For any author who happens to be human (which, on this planet, should be all of them), this is a tall order. Everything we learn about the world around us is absorbed through our own senses and then processed by our own minds. We do not have direct access to other peoples’ sensations or minds, and we don’t really even have access to things as they exist entirely independently of us. For example, we don’t actually see objects, we see the light reflected from/emitted by objects, which is then interpreted by our brains to produce the images that we attribute to those objects. Absolutely everything we perceive is processed through our sensory and psychological systems.
Since no one can be objective by the standards of an omniscient being, the god’s-eye view definition puts objectivity outside of human reach. Instead, we should try to understand other possible viewpoints and experiences so we can incorporate them into our judgements. This doesn’t mean that everyone has to agree with your assessment, however, just that they can see the value in it. This intersubjectivity—the shared understanding about the nature or value of a thing—should be the ultimate goal.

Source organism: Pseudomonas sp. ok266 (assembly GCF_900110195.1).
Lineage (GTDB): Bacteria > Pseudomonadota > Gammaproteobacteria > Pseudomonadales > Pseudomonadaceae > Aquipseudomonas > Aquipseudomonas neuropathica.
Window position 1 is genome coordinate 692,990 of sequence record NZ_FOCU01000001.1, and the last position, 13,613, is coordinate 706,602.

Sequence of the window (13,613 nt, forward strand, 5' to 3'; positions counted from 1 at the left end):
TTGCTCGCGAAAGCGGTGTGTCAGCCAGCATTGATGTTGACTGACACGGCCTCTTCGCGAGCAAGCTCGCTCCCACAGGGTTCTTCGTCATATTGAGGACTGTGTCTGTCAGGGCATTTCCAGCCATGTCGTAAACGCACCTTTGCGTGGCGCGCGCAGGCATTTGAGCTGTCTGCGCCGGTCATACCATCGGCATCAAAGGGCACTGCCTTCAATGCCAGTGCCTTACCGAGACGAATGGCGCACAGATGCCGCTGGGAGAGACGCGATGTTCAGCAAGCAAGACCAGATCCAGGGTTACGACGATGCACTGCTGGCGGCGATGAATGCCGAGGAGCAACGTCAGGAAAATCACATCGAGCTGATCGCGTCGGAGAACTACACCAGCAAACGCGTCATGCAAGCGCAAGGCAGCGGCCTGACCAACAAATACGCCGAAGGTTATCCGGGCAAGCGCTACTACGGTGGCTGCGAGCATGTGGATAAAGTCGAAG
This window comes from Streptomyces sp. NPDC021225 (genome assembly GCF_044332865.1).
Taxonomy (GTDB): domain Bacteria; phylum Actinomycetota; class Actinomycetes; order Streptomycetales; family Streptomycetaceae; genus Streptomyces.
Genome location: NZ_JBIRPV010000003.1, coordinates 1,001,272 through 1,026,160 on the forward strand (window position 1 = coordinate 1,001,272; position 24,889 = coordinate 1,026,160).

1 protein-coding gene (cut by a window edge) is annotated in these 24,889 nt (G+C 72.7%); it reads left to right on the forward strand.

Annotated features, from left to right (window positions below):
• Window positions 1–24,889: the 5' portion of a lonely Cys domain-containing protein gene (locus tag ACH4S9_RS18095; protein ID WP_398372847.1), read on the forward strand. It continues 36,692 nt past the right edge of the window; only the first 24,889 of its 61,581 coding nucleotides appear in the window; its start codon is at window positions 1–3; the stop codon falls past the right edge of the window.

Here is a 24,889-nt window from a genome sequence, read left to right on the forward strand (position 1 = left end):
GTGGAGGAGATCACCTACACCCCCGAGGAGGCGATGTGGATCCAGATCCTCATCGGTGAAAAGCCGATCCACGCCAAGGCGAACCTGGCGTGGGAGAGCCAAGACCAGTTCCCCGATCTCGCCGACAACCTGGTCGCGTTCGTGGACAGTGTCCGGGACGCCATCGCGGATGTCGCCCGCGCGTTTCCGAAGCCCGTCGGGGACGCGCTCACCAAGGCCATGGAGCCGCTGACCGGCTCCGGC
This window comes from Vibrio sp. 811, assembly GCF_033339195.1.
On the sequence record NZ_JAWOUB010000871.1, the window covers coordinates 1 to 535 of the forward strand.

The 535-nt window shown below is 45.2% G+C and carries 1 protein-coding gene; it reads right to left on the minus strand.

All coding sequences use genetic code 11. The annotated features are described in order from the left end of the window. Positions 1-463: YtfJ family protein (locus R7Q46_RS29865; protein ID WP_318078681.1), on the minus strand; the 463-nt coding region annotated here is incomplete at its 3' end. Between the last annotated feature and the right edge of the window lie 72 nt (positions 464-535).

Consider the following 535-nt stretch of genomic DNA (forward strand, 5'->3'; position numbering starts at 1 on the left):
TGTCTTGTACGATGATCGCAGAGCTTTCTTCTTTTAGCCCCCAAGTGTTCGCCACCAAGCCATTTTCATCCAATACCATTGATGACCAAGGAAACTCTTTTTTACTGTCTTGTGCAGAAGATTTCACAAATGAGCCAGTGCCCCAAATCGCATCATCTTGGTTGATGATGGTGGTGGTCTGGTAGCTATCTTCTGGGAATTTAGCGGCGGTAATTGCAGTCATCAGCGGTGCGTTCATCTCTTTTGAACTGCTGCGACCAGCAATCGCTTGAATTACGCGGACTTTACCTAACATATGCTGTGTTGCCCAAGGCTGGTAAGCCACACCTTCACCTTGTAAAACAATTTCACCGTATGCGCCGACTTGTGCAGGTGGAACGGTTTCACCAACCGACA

Why Is This Important?
The most obvious answer is that a writer must present the world in a way that is truthful. This is not the same as accuracy, mind you. Writers do not need to represent every detail as it exists now or has ever existed, but the characters, places, events, and ideas contained within the story need to reflect various facets of reality, even if the details are fictional. And reality is a complex and messy thing.
While there may be just one physical world, there are billions of perceived worlds, each somewhat different from the next and all of them dependent on the perceiver. A writer cannot present all of these worlds at once; they must focus on a select few. Those chosen worlds must now become accessible to the reader, whose experiences may be very different. Nonetheless, the reader must find elements of themselves within these worlds so they can relate to the characters in some way.
Failure Is Always an Option